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Updated: September 18, 2023 10 Things

10 Things I Know About ... Post-2020 employee recruitment & retention

Competing for top talent in this post-2020 world with the Great Resignation and quiet quitting is challenging, especially for small businesses like mine. Yet, our 10-person agency had a 100% retention rate the first two COVID years, and we’ve hired two full-timers in the last year. (For one position, I had 400+ applicants.) How has Vision kept our people happy and recruited new teammates?

A photo of Julia Becker Collins
Photo | Courtesy of Julia Becker Collins
Julia Becker Collins is the COO of Vision Advertising, a full-service marketing agency based in Northborough.

10) Money isn’t everything. I’ve had candidates take a pay cut to work here. Though their former jobs were paying more, it was making them miserable.

9) Time off is essential. You can always get money back, but you can never get time back. The days of offering only two weeks vacation are over.

8) So is flexibility. Expecting someone to be glued to their desk eight hours per day, five days per week is unrealistic. Dentist appointments and school pick-ups can and will happen during working hours.

7) No one likes traffic, high gas prices, unreliable public transit, or commuting in snow. Remote work affords employees a better quality of life. Plus, top talent can be found anywhere. What if physical distance is the only thing separating you from the perfect candidate?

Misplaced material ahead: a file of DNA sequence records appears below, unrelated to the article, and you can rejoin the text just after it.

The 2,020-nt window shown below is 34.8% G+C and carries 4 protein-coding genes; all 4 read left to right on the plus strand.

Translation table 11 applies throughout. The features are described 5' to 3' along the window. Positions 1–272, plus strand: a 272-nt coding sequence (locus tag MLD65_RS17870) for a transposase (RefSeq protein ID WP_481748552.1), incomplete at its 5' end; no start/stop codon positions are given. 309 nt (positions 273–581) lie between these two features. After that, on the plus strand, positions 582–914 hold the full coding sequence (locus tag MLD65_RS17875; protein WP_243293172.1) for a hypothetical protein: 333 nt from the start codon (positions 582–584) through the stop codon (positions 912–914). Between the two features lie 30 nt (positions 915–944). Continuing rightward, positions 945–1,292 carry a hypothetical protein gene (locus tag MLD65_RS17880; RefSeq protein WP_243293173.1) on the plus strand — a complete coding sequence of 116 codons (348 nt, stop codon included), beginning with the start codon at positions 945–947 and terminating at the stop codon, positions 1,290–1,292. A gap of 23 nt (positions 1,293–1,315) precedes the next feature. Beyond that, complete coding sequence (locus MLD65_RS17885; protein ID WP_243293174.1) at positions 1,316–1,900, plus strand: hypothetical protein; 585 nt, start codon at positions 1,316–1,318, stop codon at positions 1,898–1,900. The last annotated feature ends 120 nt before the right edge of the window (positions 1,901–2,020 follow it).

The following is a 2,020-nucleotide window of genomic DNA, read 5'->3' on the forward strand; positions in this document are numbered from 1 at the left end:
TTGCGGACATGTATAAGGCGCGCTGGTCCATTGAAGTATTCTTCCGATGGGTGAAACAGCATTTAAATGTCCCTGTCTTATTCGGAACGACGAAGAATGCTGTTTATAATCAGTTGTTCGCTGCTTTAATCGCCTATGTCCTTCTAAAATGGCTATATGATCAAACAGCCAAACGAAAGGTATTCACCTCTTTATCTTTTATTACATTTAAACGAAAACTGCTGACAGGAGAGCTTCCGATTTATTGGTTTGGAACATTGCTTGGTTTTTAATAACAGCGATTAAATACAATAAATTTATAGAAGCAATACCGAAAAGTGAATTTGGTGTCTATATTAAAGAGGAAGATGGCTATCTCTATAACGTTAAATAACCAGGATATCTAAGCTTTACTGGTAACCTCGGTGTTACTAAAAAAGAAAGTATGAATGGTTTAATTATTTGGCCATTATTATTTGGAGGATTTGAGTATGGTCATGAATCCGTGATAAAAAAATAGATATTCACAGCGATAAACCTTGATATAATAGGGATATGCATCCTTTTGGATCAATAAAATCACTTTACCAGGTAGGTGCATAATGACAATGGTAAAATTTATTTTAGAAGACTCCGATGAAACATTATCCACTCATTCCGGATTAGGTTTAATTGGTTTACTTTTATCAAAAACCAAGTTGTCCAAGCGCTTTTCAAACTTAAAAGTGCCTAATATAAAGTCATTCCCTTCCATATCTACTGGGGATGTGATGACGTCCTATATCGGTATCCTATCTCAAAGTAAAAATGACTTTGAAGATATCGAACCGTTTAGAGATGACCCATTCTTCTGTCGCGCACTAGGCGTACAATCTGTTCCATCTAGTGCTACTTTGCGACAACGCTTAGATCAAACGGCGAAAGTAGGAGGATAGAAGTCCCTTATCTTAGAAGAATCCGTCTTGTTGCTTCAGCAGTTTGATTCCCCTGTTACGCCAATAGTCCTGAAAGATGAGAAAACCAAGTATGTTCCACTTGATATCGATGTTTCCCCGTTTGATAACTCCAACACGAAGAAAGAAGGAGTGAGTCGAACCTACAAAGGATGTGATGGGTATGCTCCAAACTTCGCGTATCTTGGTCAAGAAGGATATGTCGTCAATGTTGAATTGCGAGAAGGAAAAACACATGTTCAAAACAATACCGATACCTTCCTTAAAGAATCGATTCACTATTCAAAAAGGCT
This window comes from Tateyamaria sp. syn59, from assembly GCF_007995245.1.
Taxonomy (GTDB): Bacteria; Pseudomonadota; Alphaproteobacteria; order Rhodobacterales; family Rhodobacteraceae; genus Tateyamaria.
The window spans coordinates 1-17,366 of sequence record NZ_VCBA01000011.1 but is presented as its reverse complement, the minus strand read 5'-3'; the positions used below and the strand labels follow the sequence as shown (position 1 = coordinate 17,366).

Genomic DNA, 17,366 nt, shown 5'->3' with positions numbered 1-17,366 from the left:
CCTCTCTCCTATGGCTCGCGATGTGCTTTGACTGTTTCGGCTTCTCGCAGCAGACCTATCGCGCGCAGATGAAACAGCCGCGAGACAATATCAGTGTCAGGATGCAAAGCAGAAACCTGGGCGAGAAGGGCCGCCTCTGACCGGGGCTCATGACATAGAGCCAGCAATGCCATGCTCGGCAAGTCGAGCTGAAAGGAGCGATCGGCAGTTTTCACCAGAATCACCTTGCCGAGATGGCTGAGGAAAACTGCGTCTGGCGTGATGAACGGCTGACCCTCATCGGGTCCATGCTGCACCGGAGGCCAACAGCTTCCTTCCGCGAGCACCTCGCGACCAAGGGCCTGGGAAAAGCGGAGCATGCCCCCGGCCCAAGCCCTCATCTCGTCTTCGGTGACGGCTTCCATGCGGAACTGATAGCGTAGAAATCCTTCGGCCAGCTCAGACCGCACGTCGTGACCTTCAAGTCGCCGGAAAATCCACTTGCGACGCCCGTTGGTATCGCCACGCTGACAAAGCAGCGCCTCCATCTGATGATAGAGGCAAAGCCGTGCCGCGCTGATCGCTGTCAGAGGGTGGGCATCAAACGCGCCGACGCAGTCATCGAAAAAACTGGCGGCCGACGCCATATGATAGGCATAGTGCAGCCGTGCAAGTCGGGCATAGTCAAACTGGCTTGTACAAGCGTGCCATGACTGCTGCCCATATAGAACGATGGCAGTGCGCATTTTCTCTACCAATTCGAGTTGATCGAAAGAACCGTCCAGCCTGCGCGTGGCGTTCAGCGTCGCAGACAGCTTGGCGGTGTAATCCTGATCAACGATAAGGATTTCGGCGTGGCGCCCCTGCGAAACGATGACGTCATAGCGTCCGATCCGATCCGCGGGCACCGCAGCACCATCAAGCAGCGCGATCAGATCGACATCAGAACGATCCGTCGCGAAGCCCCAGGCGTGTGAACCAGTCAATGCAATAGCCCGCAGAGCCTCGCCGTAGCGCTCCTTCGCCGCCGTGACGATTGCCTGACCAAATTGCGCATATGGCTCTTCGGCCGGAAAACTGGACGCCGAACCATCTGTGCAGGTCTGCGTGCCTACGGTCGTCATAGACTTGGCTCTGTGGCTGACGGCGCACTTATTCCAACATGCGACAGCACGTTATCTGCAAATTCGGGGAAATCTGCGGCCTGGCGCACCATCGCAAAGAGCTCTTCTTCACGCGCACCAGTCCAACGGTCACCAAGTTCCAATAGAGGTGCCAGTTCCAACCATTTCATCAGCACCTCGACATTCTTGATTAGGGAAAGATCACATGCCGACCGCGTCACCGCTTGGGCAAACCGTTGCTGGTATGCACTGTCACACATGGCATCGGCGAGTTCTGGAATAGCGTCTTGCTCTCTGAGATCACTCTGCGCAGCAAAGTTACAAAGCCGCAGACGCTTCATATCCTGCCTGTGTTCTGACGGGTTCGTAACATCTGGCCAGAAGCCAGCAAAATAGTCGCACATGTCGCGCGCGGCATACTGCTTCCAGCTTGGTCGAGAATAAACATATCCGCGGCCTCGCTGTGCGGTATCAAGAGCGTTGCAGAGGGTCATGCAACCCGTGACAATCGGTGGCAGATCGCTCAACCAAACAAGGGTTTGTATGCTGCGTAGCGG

6) Finding the right fit is a high priority for job seekers. A big ideas self-starter doesn’t want to spend 40 hours per week reporting to a because-that’s-how-we’ve-always-done-it micromanager.

5) People don’t leave bad jobs; they leave bad bosses. The job of a leader is to support their staff. Be reliable, available, understanding.

4) Transparency builds trust. Candidates don’t want you to waste their time. Employees don’t want to be left in the dark.

3) Proactivity = key for retention. If an employee gives their notice and the supervisor is shocked, there’s a disconnect. Had this supervisor not neglected to be present, check in regularly, and ask for input, they could’ve seen this coming.

2) Stagnancy hinders. Employees want to know their job has room for growth: learning new skills, taking on responsibilities, or otherwise advancing their career.

1) Happy employees are good for business. Your people are your business’ greatest asset. Happy employees = happy clients.

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